British writer remembers Bulgaria in 1980s
London-born Rome-residing Matthew Kneale has been a household name in literary circles since the success of his novel English Passengers, 2000. A story about a religious-scientific expedition that seeks The Garden of Eden in Tasmania, it is set against the background of the brutal destruction of the New World by British settlers and convicts.
Dealing with the past, especially these aspects of the past that nations don't like to remember, has become somewhat of a trademark of Kneale's writing, leading up, perhaps logically, to his first non-fiction book, An Atheist's History of Belief, 2013, which is now being translated into many languages.
Matthew Kneale attended the Sozopol summer literary workshop of the Elizabeth Kostova Foundation in May 2014 and found out that Bulgaria had – and had not – changed that much since the 1980s.
Before my visit this spring for the Sozopol Fiction Seminar I visited Bulgaria only once. This was in 1986 and for only a single day, sandwiched between all night train journeys, and consequently my memories are a little hazy. I recall Soviet-style architecture, an ancient church being lovingly restored, and people who were very friendly in the wary way those times made inevitable.
And yet I soon felt I knew Bulgaria. This was because, not long afterwards, when I was living in Rome, I came to know two Bulgarians who had escaped over the mountains to Yugoslavia, and were kicking their heels in Italy, waiting for American visas. I gained a kind of knowledge of the country from the stories they told of military service, of opportunities strangled by the regime, of digging up Roman antiquities in the garden, of walking in the mountains. I was left with an impression of a warm-hearted country struggling under a mean-minded system.
Is Bulgaria known in Europe and the wider world?
Bulgaria is certainly well known in the wider world. Affirmative, negative? I would say that, like any country, it has a mix both. Yet I would say that, as an inevitable result of its history, Bulgaria has been perceived in radically different ways at different times.
In the late 1970s Bulgaria was best known in the West for the murder of Georgi Markov. I remember this terrible event well, not only because at the time I was living in London, where the murder took place, but also because it touched my family. My parents were old friends of the Dilkes, whose daughter, Annabel, was Georgi Markov’s wife. I remember my parents’ shock at the news. The incident would have added to the impression, widely held at the time, that Bulgaria was a country suffering under one of the most hardline of the Warsaw Pact regimes, comparable to East Germany and the Soviet Union itself.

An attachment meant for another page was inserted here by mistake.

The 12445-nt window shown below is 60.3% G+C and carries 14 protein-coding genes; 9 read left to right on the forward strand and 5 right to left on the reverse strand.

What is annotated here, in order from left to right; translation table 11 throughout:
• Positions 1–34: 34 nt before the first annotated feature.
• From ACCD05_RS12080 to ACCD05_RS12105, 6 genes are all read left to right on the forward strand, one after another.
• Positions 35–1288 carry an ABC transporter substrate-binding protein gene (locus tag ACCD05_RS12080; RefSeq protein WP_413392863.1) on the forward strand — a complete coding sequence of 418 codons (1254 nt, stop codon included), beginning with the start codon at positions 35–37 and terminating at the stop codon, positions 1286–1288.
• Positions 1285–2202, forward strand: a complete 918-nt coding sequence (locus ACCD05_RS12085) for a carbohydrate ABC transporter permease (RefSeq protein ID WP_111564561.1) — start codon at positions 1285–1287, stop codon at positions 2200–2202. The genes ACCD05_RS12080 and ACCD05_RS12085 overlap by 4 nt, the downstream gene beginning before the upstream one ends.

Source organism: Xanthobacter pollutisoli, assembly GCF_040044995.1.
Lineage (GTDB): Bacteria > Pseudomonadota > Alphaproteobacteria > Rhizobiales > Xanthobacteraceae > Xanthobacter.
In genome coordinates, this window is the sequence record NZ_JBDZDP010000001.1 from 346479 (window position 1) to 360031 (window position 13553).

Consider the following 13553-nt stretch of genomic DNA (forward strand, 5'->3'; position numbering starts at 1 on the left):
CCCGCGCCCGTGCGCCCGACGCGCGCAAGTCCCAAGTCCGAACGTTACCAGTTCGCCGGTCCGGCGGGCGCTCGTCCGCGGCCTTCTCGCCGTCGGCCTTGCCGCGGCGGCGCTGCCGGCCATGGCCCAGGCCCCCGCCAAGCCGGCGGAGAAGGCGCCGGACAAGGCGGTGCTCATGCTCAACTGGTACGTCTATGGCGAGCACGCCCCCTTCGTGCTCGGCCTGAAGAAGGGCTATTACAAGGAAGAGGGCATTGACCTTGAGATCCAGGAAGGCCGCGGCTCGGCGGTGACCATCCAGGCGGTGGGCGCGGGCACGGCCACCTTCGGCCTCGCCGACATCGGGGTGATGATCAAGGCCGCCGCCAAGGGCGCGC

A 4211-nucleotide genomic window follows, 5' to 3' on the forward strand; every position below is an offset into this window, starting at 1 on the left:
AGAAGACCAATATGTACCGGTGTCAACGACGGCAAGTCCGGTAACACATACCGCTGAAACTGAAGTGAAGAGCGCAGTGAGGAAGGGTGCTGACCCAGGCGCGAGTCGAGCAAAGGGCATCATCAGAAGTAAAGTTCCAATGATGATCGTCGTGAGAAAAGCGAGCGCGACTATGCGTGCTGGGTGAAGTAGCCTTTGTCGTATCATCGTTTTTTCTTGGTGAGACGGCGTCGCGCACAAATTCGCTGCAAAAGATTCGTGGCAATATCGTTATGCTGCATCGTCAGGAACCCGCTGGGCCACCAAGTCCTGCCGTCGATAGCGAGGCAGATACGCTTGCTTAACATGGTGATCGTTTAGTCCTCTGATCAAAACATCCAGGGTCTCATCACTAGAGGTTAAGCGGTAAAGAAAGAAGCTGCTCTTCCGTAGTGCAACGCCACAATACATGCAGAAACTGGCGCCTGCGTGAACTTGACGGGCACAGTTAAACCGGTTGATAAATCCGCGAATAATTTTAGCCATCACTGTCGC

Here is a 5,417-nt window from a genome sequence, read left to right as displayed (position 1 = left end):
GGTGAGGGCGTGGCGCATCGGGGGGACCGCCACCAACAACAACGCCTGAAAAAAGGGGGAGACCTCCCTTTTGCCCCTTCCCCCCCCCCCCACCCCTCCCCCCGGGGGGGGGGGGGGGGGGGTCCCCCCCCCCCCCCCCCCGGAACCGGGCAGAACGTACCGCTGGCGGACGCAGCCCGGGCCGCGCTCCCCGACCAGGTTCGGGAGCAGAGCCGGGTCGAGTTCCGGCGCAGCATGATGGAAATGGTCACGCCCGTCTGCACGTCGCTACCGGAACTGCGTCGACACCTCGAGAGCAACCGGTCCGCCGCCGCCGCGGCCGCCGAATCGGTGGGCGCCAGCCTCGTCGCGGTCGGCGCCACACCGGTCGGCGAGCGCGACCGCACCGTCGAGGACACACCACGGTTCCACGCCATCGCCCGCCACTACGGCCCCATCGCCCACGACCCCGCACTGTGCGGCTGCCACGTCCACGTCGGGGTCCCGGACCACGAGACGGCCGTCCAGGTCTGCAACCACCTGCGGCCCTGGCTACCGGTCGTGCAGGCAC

By the 1990s Bulgaria had a very different image. I remember the country as being associated with three things: football, wine, and computer viruses. I recall reading that within the Soviet Empire Bulgaria had been designated the role of centre of digital technology. After the fall of the Socialist system Bulgarians became expert at computer processing and, having no outlet for their knowledge, devised viruses. In the early 1990s everyone in England seemed to be enjoying delicious and affordable Bulgarian red wines. And of course everybody during the 1994 World Cup felt huge admiration for the Bulgarian national football team for beating world champions Germany – a feat the English team so rarely managed.
I would say that the overall image of Bulgaria in the West is a sympathetic one, yet understanding of the country is limited. The world needs to know Bulgaria much better.
What were your impressions of Bulgaria this spring?
I loved Sofia, with its dramatic setting beneath Vitosha Mountain. It seemed a perfect size: large enough to fascinate yet never oppressively huge. I liked its eclectic mixture of architectural styles, from Byzantine and Ottoman to Soviet and modern. I particularly liked the central area, with its quiet, narrow streets.
At times I was taken by Bulgaria’s poverty. I was particularly struck by a momentary sighting of the Gypsy area of Chirpan glimpsed through a bus window. People seemed to be living in truly Third World conditions. I was well aware, from conversations all around me, of the frustration many Bulgarians felt with their government’s corruption, and the power held by a few immensely rich compatriots. I felt the Bulgarians I talked to had a great love for their country, which made their disappointment more painful to them.
I found a great deal to like in the country. I loved its beautiful, unspoilt landscape. I loved the food, from Shopska to Tarator and Kavarma. And of course the wine. I was hugely impressed by the warmth, sophistication and profound cultural understanding of the Bulgarian writers I met. More than anything else I was struck by the remarkable wisdom many of them had acquired through years of adversity, living under through the socialist era.
Your advice to writers writing in a small language like Bulgarian?
My advice would be, don’t try and write for a world audience. How can one possibly know what a world audience will want to read? Write about Bulgaria. Fill your writing with the details and curiosities that will make your country fascinating, to Bulgarians and foreigners alike. Your country is fascinating. Every country is. You simply have to find a way to bring out the surprises that lie there, and readers will be drawn to your writing.
Don’t forget to put in a good story! These days some writers hold a fashionable disdain for plot, but I feel this is mistaken. Story propels a novel. Make things happen. Give a sense of surprise. A strong, good story can carry you to every land.
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